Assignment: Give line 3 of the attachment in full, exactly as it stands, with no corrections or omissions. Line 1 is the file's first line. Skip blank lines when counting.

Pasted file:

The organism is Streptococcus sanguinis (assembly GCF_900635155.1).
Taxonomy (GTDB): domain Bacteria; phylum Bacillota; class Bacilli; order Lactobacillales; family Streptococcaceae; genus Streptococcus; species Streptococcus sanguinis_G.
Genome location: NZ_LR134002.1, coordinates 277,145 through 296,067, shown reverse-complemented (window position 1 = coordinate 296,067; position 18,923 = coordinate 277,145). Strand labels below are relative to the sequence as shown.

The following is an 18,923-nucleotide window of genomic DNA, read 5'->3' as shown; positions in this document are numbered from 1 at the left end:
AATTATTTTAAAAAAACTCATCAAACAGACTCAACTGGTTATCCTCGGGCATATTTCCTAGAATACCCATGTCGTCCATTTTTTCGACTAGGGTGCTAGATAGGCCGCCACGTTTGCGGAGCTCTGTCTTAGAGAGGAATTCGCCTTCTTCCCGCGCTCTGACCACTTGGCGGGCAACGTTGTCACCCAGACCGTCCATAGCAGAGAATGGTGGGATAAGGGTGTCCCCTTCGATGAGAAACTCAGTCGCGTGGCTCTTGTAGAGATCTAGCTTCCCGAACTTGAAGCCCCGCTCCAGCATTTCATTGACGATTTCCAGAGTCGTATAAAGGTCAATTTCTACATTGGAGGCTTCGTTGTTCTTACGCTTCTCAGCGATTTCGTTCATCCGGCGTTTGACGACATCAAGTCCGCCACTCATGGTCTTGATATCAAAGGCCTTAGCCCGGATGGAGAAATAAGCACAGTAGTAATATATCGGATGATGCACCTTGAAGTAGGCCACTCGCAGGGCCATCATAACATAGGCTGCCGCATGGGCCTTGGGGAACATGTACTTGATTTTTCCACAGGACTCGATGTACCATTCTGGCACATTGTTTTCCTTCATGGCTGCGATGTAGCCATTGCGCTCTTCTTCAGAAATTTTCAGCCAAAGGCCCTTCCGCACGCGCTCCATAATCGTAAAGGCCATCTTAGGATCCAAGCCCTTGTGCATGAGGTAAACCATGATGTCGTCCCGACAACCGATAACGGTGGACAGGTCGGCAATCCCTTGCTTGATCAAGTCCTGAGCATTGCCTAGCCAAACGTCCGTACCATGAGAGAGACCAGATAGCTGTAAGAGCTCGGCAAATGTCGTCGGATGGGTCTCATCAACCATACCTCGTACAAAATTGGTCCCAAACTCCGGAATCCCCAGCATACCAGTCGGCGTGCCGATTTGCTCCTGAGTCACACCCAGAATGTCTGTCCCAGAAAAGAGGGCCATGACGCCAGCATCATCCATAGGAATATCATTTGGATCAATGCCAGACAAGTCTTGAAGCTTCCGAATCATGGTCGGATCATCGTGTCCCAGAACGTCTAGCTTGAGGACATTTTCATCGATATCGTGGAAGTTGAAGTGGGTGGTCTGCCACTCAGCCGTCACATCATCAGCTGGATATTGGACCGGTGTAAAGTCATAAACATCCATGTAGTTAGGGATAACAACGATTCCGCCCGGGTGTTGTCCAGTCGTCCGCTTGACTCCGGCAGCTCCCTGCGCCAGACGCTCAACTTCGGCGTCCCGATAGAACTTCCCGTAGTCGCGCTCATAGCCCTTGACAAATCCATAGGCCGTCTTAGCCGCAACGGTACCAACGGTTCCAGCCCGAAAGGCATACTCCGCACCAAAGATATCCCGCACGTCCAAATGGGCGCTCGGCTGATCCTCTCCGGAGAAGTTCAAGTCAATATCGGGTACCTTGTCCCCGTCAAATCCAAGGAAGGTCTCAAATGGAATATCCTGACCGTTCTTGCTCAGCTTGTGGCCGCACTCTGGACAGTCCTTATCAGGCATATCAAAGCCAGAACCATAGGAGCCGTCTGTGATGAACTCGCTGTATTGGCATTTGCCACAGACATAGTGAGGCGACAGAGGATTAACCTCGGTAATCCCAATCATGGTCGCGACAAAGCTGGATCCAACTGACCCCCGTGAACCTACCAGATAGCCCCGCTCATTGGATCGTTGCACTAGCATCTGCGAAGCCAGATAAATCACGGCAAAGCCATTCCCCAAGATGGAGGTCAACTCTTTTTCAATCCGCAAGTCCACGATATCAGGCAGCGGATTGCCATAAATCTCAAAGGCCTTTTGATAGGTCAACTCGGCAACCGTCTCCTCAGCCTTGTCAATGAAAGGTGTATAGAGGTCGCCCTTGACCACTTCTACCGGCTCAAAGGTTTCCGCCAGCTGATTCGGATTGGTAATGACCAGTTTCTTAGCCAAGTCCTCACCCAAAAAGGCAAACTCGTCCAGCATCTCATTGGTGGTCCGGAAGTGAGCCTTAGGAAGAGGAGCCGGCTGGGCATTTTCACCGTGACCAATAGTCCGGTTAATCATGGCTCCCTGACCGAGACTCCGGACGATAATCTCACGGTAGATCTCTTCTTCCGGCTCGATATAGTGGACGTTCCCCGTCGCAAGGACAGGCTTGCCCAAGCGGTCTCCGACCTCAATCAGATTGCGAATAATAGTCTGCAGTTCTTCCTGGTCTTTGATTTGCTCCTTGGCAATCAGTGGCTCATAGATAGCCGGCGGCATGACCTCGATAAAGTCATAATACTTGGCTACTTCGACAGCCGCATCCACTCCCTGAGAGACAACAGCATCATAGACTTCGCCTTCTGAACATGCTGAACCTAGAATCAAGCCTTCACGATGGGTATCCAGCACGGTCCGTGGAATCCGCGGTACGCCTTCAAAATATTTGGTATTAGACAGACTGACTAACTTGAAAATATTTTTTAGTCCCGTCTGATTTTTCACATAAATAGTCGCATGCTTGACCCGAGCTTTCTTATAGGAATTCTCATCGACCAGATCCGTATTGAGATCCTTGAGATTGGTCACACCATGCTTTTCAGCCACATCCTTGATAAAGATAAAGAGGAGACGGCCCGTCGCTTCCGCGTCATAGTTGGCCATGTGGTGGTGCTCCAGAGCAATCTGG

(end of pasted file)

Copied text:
Genome location: NZ_LR134002.1, coordinates 277,145 through 296,067, shown reverse-complemented (window position 1 = coordinate 296,067; position 18,923 = coordinate 277,145). Strand labels below are relative to the sequence as shown.